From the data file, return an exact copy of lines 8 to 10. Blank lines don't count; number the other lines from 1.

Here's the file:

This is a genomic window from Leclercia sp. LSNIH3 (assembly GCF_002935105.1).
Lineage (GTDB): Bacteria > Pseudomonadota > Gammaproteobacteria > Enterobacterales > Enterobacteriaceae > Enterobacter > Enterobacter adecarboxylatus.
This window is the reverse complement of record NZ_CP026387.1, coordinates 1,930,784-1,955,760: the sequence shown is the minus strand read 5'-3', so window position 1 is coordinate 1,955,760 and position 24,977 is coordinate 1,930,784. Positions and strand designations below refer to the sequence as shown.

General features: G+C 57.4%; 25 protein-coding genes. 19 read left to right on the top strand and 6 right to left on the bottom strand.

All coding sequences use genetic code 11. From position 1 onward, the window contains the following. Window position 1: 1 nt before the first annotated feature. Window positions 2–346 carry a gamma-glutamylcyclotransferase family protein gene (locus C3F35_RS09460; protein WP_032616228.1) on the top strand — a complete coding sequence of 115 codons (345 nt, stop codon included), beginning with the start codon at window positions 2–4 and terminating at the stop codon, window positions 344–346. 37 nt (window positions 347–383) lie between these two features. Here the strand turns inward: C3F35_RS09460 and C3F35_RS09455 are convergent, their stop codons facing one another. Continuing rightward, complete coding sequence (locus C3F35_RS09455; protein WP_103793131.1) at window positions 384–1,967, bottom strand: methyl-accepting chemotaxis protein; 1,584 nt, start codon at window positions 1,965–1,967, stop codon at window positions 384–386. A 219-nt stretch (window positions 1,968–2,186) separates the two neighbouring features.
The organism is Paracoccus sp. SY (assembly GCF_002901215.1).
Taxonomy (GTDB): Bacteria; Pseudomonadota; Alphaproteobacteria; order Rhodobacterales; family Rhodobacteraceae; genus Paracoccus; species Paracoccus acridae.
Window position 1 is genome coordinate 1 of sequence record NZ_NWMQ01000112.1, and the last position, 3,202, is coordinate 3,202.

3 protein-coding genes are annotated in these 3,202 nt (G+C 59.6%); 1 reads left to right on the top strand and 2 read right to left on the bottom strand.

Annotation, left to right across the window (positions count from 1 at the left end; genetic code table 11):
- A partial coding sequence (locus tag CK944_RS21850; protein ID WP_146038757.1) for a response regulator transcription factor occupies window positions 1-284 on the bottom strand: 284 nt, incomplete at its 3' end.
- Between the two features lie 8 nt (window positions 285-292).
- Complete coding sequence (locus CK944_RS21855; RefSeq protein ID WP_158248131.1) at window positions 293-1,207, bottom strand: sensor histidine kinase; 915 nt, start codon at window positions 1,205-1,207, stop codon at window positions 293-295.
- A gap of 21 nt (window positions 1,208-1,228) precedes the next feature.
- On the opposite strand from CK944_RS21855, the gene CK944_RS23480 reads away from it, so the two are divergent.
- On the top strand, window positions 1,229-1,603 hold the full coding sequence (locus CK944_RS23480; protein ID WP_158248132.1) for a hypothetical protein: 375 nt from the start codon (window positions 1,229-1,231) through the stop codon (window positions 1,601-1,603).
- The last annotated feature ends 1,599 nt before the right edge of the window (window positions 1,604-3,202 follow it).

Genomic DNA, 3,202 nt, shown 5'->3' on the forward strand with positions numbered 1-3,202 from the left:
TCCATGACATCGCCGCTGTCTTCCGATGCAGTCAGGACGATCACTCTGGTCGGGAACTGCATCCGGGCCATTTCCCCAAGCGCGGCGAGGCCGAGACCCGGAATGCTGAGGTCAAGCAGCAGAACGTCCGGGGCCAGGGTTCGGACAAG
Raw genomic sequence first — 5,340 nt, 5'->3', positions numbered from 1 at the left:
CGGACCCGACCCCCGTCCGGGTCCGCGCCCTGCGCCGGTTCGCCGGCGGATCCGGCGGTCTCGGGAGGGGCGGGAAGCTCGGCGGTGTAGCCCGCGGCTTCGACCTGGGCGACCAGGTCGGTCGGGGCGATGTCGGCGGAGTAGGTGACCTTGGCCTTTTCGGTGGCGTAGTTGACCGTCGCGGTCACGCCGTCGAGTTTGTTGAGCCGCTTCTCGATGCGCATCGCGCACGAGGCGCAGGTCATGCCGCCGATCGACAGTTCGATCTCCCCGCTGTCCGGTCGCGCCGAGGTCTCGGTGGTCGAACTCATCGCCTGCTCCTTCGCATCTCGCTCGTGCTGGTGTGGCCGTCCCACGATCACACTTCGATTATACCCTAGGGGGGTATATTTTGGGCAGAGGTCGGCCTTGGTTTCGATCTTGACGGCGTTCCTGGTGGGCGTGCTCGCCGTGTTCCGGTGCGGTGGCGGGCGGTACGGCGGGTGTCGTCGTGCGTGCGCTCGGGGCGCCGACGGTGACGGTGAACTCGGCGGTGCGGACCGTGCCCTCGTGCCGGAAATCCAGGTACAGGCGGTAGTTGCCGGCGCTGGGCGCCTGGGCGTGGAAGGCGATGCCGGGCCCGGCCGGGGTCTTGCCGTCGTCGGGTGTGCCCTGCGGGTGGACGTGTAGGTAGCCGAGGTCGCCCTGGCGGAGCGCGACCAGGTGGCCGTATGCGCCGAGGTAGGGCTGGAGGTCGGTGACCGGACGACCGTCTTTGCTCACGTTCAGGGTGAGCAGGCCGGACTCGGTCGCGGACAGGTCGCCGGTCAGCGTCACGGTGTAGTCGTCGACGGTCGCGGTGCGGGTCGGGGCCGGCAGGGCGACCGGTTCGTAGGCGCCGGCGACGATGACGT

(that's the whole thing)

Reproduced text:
Window position 1 is genome coordinate 1 of sequence record NZ_NWMQ01000112.1, and the last position, 3,202, is coordinate 3,202.

3 protein-coding genes are annotated in these 3,202 nt (G+C 59.6%); 1 reads left to right on the top strand and 2 read right to left on the bottom strand.

Annotation, left to right across the window (positions count from 1 at the left end; genetic code table 11):